Some trace the tradition’s origins to a simulation of one of the first Ramadans in Islam when Fatima, the daughter of the Prophet Mohammed, distributed sweets to the people two weeks into the holy month.

Others, however, say it’s a celebration that predates Islam and could even be the basis for Halloween’s trick or treat tradition.

Unlike the tradition of trick or treating, homes in Kuwait are not vandalised if their inhabitants fail to provide sweets for children at the door. But, neighbours who do not give out sweets – or do not give out quantities deemed large enough – will undoubtedly hear crestfallen children walking away from their doors, singing a rhyme about the amount of excrement filling their homes.

* Naser Al Wasmi


A Palestinian cook carrying sweet kunafa, a Levantine cheese pastry soaked in a sweet sugar-based syrup, to a market to sell in the West Bank City of Nablus on October 29, 2014. Jaafaar Ashtiyeh/AFP


Countries around the Islamic world have their own special desserts that are commonly eaten during Ramadan. But perhaps none is as famous as kunafa – the Palestinian street food of piping hot soft cheese and semolina dough, drenched in syrup and topped with crushed pistachios and food colouring to turn the dessert bright orange, often to the point of being fluorescent.

Believed to have originated in the West Bank city of Nablus, kunafa is eaten all year round, both in Palestine and across the Middle East, where it appears in various forms.

But it has become particularly associated with Ramadan, a time when the evening – and eating – hours are often celebrated with sweet treats. And what a treat this is.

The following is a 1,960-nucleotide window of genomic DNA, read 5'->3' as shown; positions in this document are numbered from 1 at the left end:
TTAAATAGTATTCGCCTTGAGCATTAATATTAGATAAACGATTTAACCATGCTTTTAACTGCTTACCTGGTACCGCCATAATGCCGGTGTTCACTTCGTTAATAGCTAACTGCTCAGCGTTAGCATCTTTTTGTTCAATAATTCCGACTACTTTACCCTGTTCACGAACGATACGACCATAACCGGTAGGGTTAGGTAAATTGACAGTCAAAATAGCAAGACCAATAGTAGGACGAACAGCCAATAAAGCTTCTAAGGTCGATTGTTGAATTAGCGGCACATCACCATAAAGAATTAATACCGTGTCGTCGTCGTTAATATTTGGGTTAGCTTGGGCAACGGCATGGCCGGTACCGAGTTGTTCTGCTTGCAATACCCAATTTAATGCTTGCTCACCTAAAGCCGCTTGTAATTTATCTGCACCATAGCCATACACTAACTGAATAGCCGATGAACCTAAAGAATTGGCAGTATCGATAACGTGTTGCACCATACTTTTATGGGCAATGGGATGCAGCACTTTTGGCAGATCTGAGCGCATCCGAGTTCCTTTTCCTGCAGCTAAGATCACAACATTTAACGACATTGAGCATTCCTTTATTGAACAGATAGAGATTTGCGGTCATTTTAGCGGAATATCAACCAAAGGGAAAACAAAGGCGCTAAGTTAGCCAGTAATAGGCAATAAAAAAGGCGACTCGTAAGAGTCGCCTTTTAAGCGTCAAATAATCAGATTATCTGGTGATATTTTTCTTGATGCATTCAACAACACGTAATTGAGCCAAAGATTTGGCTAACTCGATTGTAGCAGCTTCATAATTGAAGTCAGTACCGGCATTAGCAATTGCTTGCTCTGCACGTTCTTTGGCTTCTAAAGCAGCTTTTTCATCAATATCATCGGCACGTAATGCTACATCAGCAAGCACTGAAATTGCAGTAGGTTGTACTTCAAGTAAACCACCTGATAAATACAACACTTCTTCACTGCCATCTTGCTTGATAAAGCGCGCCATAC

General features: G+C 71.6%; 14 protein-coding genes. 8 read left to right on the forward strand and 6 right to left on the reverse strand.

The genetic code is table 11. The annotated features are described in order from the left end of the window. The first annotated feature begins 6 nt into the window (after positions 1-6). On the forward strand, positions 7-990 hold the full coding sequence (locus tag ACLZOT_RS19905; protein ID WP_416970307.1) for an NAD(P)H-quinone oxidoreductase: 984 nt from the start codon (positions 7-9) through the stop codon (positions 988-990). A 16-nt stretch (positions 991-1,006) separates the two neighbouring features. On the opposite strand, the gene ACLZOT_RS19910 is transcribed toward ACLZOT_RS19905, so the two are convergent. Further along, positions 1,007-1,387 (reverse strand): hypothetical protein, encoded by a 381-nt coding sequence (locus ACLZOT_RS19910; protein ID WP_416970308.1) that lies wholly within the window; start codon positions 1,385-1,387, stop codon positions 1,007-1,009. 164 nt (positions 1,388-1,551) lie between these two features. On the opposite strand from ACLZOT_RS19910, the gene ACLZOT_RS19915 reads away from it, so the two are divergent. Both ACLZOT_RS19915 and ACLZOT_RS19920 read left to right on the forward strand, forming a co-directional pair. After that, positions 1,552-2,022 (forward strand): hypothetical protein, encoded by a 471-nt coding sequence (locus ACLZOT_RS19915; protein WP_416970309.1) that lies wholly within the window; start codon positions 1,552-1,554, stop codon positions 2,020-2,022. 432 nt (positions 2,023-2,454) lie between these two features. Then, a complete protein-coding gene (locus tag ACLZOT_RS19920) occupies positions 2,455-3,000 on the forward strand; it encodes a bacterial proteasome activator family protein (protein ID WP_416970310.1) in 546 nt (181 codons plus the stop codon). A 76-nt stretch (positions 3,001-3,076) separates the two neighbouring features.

To those unfamiliar with the dish, it can sound a little strange, and must be eaten to be believed.

The combination of the slight saltiness of the cheese and the sickly sweetness of the syrup, along with the contrasting textures of the gooey, smooth cheese and sightly rough and crunchy dough make for a moreish dessert that is a delight for the taste buds.

Today, Nablus is still renowned for having the best kunafa in the world, with vendors across the city scooping it up for customers out of huge, round metal trays.

In 2009, a group of the city’s bakers attempted to set a Guinness World Record for the largest kunafa, producing a version of the dessert that was reportedly more than 70 metres long and cost thousands of dollars to make.

Sadly though, the Guinness World Records website says there is no current record holder for the title of “Largest Kunafa” so it appears the bid may not have been successful.

* The National staff


Two women looking at Ramadan lanterns, or ‘fanoos Ramadan’, at Sayida Zienab district market in old Cairo, Egypt on June 6, 2016. Amr Abdallah Dalsh/Reuters


The lantern – known as “fanoos” in Arabic – has become a symbol of Ramadan across the Middle East.

Typically made of metal and coloured glass, decorative lanterns are hung everywhere from homes and malls to streets and Ramadan tents during the holy month.

But with Cairo considered the birthplace of the fanoos, it has a particularly special place in the hearts of Egyptians.